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When does a C++ compiler give a this message : "terminate called after throwing an instance of 'std::out_of_range'"? I was trying this problem a website. I wrote an algorithm but the code won't compile.

enter image description here

The algorithm I wrote was this:

int stringSimilarity(string s) {
int size=s.size(), sum=0;

for(int i=0; i<size; i++)
{
    string sub_str; int temp_sum=0;
    //Creating a substring for comparison
    for(int j=i, l=0; j<size, l<size-i; j++, l++)           
    {
        sub_str.at(l)=s.at(j);
    }

    if(sub_str.at(0)==s.at(0))
    {
        temp_sum++;
        int k=1;
        while(sub_str.at(k)==s.at(k))
        {
            temp_sum++;
            k++;
        }
    }
    sum=sum+temp_sum;
}

return sum;}

Can someone please tell me where am I going wrong?

enter image description here

  • 1
    We don't deal with actual code on this site. But note that your code does compile, i.e., the exception you see is a runtime error. It's caused by off-indexing a container like a string. That is, say a string has three elements but you try to access the fourth element. – mrm Oct 14 at 18:33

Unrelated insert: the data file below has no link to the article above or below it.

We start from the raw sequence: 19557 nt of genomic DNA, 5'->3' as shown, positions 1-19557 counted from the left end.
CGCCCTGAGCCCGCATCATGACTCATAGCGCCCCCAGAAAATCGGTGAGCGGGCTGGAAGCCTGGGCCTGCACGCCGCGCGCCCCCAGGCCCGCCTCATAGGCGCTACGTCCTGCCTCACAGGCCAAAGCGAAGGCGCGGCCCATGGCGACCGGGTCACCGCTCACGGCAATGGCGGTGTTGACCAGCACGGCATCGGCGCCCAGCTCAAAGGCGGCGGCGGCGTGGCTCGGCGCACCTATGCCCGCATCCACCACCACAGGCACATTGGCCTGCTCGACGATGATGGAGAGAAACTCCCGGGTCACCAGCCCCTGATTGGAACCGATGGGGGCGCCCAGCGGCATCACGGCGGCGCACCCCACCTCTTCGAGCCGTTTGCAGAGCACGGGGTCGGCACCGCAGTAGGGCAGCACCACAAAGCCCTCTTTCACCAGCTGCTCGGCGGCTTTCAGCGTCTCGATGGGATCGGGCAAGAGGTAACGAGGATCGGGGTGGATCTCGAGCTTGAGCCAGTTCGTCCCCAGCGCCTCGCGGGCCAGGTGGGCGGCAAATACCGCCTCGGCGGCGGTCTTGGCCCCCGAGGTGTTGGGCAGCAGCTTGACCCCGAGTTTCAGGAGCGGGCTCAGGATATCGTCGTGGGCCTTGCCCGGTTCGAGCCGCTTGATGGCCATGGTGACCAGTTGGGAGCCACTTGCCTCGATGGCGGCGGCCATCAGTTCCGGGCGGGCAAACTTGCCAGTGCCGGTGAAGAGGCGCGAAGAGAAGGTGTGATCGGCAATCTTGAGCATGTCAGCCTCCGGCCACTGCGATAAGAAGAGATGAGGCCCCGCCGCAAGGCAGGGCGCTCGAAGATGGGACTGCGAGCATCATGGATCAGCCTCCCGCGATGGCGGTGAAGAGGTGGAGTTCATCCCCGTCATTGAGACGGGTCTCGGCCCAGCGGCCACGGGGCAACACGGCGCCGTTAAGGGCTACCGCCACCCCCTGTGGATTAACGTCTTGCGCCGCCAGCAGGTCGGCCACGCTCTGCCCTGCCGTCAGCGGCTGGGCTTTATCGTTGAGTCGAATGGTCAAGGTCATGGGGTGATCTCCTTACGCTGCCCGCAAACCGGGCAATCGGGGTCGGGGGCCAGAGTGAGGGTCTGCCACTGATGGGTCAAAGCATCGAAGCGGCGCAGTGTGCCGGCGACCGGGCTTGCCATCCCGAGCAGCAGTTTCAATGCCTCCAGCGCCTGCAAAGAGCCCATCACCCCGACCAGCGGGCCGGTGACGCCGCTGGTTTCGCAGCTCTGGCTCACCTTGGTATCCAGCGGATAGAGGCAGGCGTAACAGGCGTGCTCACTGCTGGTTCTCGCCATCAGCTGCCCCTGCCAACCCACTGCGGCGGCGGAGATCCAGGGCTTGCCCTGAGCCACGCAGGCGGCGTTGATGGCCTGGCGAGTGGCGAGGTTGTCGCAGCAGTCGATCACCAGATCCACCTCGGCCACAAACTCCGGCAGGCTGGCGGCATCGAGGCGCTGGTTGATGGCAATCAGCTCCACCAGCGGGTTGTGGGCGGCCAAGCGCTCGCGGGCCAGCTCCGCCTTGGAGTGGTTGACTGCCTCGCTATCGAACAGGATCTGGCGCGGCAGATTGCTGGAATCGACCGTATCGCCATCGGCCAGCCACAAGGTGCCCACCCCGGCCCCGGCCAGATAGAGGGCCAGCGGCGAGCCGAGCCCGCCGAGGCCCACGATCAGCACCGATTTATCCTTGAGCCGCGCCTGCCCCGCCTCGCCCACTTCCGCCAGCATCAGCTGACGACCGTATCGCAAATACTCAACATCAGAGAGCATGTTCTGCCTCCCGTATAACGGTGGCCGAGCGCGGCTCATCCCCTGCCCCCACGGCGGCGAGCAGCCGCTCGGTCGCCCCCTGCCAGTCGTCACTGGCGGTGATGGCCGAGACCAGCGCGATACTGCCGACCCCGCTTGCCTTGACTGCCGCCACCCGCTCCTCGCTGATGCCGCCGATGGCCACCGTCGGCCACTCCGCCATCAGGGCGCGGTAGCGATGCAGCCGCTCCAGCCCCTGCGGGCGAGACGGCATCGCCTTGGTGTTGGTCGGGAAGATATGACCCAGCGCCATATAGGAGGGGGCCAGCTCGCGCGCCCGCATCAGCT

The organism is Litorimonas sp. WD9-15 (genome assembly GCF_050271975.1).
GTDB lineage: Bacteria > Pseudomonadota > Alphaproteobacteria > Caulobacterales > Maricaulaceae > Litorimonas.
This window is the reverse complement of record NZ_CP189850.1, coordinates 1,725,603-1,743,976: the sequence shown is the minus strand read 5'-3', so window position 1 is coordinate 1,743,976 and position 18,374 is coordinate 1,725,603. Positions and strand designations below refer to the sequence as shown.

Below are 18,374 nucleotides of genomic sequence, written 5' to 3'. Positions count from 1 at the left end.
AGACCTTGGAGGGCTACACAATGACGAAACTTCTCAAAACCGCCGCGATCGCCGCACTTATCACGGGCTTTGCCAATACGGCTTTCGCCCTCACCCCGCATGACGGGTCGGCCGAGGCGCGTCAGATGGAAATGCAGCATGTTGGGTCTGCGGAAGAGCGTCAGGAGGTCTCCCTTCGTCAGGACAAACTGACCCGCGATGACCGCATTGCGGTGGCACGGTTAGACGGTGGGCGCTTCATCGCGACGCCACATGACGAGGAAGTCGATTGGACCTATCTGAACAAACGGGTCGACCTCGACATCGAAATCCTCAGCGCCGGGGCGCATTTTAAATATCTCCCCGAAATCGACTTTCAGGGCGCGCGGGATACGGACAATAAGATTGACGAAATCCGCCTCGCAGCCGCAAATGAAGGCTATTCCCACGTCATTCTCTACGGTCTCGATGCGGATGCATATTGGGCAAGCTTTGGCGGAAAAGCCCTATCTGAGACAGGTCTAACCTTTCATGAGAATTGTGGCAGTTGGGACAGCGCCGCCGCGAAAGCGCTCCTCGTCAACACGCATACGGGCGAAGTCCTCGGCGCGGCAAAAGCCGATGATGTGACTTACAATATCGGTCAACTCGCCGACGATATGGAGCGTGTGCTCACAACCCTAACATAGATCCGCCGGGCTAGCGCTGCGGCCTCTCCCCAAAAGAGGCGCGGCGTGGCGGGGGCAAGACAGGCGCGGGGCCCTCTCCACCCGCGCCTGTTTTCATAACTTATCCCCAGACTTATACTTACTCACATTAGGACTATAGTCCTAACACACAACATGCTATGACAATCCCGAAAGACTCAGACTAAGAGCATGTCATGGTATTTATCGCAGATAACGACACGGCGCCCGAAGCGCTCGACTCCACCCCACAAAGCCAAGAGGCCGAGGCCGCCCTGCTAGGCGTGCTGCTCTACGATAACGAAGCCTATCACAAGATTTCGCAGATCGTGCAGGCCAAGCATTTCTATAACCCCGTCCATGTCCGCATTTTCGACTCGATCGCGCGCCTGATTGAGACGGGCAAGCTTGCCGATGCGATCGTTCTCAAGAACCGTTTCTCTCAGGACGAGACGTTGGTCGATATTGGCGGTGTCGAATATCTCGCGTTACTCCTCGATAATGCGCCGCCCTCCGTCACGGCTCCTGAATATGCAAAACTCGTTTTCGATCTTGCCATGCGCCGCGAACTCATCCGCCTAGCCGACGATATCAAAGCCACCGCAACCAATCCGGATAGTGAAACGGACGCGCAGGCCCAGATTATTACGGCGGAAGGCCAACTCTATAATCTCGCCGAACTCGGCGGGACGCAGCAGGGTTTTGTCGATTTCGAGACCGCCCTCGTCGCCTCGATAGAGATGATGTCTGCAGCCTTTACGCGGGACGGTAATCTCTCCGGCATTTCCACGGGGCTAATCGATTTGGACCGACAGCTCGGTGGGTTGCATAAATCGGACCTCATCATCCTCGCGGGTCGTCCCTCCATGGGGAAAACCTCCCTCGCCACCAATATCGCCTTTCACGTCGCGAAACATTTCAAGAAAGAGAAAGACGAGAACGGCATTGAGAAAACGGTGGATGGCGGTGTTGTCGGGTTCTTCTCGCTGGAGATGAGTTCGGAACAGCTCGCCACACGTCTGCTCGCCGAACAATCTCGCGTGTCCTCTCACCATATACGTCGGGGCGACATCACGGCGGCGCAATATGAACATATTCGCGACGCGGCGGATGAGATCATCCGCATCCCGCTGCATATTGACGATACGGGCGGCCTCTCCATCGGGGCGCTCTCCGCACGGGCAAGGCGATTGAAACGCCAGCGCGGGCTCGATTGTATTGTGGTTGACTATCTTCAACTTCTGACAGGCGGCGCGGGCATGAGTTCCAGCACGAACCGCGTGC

• Where can I get proper help? And can you find the point where I am exceeding the limit of the container? And one more thing, what is this site for, then? – Doctor Insult Oct 14 at 18:54
  • The problem is that sub_str is empty, but you try to access sub_str.at(l), where l is 0 and this element does not exist. I've flagged your question for migration to Stack Overflow, which does deal with actual implementations. However, your question might violate some of their policies but I'm not sure. – mrm Oct 14 at 19:05
  • Please include problem statement and error message as text, not images. Also, please describe what you've tried; have you written tests, have you used a debugger, etc. – Raphael Oct 14 at 20:28
  • @mrm Make an answer? – Raphael Oct 14 at 20:29
0

From documentation of std::string::at()

The function automatically checks whether pos is the valid position of a character in the string (i.e., whether pos is less than the string length), throwing an out_of_range exception if it is not.

In here, sub_str is an empty string (length 0), but you try to access it in the first line of your inner loop:

    sub_str.at(l)=s.at(j);

One way to overcome it could be to initialize the string to have the same length of s, and edit it in place.

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